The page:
That paper seemed so far to express your own views as to have been deemed worthy of your own publication and distribution to every Railway Manager in the United States.

Some of the little seed thus widely sown by you seems to have fallen upon good ground, and has sprung up, bidding fair to bring forth. fruit an hundred-fold. Many roads, as I have been credibly informed, now require as a qualification for service in their employ a certain degree of hearing power, under prescribed methods of testing. The assurance, by suitable tests, of the employe's hearing power, as essential to the more safe management of railroads then first proclaimed by your respected body has thus been practically acknowledged by Railway Managers--one more confirmation of the prophecy made before your association in 1891 by our esteemed Dr. Outten: "The officials of railway corporations will see the time has come when the physician will not only be an essential, but an economic factor in the operation of any railroad system." They have heard your voice; they have felt your influence; they have acted upon your advice. And as this is a just occasion for felicitation to you, may it stimulate you to speak once more to those who have shown their willingness to act, under guidance of your better judgment, in this matter,-to those who, recognizing the necessity of separating the grain from the chaff, but unskilled in the use of auditory tests, have begun to wield the flail to their own injury and greater danger! “Unqualified activity, of whatever kind," said the great German poet, "leads at last to bankruptcy." Recollect that you suggested this: "Lest the services of a qualified applicant or employes be lost, or an unqualified one engaged, the company should take the precaution to have these aural examinations properly made." How, then, can it take this precaution without your further guidance? It seems that your Association, as such, has not proclaimed its views in pursuit of this end.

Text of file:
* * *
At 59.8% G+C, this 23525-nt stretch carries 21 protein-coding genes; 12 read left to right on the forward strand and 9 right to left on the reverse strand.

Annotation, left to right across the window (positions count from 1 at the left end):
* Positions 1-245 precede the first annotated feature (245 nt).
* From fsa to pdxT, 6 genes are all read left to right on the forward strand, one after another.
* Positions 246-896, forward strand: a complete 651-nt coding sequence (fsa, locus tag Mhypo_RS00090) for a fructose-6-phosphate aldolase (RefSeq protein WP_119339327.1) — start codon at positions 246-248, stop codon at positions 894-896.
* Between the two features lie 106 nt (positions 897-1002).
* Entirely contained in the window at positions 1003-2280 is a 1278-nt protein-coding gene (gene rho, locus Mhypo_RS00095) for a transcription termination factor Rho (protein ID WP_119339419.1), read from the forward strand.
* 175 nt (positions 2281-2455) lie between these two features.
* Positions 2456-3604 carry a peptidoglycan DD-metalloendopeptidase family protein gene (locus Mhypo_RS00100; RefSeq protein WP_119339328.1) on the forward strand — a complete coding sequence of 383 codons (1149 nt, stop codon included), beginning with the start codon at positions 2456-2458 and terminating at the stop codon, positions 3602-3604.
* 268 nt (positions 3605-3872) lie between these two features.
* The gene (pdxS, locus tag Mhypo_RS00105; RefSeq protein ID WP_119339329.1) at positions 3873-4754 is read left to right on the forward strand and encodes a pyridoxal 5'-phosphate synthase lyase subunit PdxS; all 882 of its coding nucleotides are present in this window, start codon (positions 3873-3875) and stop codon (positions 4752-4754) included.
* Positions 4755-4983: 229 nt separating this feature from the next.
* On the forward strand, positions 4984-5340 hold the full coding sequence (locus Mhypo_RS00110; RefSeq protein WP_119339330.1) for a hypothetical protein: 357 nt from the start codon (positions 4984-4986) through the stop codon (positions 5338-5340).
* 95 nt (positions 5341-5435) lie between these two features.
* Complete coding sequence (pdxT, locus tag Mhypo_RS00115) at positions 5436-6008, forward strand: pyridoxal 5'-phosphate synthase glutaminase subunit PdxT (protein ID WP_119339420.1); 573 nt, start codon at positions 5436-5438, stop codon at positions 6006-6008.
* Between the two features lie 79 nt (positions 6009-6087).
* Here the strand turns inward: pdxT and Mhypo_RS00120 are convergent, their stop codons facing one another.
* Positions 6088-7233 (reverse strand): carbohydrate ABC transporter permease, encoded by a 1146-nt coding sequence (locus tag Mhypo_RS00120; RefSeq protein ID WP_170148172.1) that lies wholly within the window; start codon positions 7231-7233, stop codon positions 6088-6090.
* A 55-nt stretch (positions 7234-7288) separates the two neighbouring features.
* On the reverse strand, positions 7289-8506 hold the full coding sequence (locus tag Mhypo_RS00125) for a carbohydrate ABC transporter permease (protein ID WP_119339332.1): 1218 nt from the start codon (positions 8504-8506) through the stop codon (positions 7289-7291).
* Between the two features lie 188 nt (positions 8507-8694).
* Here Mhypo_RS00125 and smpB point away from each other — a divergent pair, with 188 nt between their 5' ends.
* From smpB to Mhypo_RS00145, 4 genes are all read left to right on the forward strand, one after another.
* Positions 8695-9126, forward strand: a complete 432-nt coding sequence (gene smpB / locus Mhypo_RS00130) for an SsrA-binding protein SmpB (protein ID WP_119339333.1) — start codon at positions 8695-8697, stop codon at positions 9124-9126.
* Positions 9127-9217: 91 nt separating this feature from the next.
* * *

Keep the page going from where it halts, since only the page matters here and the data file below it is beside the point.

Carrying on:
Who could have heard unmoved the remarks of Doctors Hoy, Welch, and Outten upon the subject of the inefficacy of the

prevailing methods of testing the hearing of railway employes?